“Generations of master printers and JE masters have seen to it that the JE press is well served with good space, wonderful machines and beautiful type,” Laurans said. “[L]etterpress printing is something generations of JE students have loved to learn.”
Given that other residential colleges provide different amenities to students that JE may not, she explained that she did not necessarily believe every college needed a printing press.
“It is a legacy to JE and I believe it is part of our mission to help inculcate new people into this art, to carry it on,” she said.
While JE and Davenport plan to continuethis college tradition, Bradley said that the decrease in popularity of the Branford press might be a “reflection of technological change” in our society. She mentioned a new digital media center in the college that she said students use “all the time” to create art, invitations, and posters.
“A final decision about the print shop has not yet been reached, but we’re trying very hard to meet the needs of the students,” Bradley said. “We’ve had requests for an art gallery, additional fitness facilities or music rooms.”
Still, Bradley said that she remains committed to preserving any historical material from the press if they decide to remove it from the college.
Branford student Julie Botnick ’14 took a printing class in Davenport last year and said that she sent an email over the summer to Bradley hoping to get the Branford press back up and running.
Botnick said that Bradley did not give her a positive response, adding that it was “unfortunate” Bradley was considering closing down the press because, even though she was able to take a printing class in Davenport, she does not have easy access to a print shop at all times.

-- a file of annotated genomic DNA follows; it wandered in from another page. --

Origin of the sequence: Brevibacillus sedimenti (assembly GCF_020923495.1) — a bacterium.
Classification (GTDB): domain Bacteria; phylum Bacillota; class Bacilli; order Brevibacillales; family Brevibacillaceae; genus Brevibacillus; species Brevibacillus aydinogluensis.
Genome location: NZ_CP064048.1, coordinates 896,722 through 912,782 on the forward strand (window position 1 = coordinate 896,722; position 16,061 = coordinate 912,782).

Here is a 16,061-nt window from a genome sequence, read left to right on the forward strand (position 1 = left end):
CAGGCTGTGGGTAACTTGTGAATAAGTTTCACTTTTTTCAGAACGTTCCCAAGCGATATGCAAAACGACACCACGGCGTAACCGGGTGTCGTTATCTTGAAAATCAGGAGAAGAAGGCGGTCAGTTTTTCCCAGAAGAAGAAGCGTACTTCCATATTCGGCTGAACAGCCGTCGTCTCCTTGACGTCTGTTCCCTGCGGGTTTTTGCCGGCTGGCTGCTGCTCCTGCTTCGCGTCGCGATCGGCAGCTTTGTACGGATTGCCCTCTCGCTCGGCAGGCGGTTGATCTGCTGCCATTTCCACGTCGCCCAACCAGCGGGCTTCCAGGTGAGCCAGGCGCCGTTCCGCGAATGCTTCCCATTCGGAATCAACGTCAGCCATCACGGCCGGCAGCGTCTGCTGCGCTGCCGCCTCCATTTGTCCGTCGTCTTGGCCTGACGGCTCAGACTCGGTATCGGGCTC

“My dad was in Branford, too, and he had access to the print shop,” she said. “It’s much more convenient to have a printing press in your college…Now it hasn’t been open for years, and it’s unfortunate that they’re considering closing it down.”
D’Adamo said he wished they wouldkeep the press alive because, just as in Davenport, printing used to be a favorite activity among Branford students.
“It kills me to think that another press might close down soon,” he said, later adding, “It just seems like some colleges have a strong tradition in printing, and we’re trying to keep it up.”
Letterpress printing programs and workshops in Davenport and JE are offered in both terms and are open to all Yale undergraduate students, but students in these colleges receive preference for enrollment.